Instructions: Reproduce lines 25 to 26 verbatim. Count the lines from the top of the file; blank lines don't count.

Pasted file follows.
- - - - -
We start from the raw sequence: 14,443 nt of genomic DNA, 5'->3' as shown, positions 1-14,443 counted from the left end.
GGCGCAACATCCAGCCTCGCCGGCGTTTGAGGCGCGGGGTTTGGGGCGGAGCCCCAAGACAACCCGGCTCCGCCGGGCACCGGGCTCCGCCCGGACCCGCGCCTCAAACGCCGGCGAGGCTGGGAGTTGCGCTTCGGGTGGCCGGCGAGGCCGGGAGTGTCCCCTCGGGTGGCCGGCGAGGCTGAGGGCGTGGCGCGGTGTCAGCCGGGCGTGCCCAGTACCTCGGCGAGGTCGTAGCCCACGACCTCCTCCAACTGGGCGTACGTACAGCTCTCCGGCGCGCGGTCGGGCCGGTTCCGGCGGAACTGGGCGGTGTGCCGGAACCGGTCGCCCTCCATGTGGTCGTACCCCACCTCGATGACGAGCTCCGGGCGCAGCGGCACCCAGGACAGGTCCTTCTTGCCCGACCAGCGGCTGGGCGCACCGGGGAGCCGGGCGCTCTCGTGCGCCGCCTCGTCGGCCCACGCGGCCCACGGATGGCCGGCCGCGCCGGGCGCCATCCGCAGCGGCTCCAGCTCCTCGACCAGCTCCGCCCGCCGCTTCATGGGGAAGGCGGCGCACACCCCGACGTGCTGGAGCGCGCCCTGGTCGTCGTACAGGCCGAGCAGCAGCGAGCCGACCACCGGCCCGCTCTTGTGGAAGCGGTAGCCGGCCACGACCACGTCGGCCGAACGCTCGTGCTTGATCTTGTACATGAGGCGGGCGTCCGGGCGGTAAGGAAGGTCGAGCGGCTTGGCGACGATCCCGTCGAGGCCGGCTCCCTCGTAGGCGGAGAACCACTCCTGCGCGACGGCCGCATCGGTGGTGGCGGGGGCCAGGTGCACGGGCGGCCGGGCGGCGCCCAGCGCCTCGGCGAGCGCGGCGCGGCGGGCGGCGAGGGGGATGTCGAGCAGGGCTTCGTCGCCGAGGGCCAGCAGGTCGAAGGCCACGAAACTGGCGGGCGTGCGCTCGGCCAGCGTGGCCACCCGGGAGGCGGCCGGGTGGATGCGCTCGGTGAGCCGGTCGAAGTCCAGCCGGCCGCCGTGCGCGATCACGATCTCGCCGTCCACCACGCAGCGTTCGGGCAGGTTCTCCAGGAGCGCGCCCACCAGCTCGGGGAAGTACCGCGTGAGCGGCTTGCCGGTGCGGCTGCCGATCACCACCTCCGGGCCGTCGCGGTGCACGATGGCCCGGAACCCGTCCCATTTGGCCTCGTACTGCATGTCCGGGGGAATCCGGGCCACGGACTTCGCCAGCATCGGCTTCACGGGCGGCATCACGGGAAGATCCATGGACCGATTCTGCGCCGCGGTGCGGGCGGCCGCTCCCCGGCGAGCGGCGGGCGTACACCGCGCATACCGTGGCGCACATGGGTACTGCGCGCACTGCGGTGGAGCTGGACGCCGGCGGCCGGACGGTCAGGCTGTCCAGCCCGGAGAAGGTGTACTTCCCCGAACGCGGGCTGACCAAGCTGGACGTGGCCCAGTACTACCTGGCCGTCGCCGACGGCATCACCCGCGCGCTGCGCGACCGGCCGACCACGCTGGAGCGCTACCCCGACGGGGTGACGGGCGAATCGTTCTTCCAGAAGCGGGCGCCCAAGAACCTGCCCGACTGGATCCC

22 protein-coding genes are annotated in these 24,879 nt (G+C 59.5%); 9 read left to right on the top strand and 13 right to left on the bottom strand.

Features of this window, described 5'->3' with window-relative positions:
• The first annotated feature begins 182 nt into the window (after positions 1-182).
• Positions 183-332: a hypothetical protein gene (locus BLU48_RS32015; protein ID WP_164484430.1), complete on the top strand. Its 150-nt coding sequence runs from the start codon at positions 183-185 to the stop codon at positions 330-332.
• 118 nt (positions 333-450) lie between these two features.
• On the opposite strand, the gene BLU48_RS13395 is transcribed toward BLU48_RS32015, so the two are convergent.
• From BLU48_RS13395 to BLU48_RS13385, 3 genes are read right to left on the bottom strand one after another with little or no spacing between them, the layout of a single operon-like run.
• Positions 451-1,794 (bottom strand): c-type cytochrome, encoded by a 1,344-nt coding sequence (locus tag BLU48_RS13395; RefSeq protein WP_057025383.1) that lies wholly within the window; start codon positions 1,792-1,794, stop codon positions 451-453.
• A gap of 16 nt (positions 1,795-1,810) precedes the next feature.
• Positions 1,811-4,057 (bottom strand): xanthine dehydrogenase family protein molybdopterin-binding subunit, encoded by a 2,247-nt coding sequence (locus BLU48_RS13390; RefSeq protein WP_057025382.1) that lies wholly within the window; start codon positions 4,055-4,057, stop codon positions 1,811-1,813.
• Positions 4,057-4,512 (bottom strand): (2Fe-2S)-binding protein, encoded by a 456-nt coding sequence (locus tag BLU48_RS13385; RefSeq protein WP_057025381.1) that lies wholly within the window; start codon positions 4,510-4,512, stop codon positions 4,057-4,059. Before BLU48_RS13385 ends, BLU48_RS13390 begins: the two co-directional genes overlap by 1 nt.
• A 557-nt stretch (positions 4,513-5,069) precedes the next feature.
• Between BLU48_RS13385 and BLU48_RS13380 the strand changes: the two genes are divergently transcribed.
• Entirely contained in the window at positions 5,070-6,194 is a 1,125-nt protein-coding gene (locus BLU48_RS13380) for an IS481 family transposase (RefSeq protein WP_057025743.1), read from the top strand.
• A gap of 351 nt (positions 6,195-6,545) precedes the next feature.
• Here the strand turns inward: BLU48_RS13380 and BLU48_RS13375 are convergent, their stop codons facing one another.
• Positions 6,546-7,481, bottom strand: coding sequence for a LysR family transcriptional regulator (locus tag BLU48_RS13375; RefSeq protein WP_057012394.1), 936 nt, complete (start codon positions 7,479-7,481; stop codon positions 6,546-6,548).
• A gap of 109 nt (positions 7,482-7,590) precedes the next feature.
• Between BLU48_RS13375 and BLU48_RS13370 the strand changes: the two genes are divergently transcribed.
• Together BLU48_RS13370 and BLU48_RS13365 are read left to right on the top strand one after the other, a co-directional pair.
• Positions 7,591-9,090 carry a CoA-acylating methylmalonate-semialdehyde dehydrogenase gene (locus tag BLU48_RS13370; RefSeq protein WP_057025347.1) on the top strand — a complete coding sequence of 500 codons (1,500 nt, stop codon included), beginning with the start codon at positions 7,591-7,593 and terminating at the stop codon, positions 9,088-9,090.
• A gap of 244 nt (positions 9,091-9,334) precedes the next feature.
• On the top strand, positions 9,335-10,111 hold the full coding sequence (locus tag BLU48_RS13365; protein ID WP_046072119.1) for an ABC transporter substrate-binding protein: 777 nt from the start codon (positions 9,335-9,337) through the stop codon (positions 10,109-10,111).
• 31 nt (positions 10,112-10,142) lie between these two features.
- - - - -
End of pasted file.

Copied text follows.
• On the top strand, positions 9,335-10,111 hold the full coding sequence (locus tag BLU48_RS13365; protein ID WP_046072119.1) for an ABC transporter substrate-binding protein: 777 nt from the start codon (positions 9,335-9,337) through the stop codon (positions 10,109-10,111).
• 31 nt (positions 10,112-10,142) lie between these two features.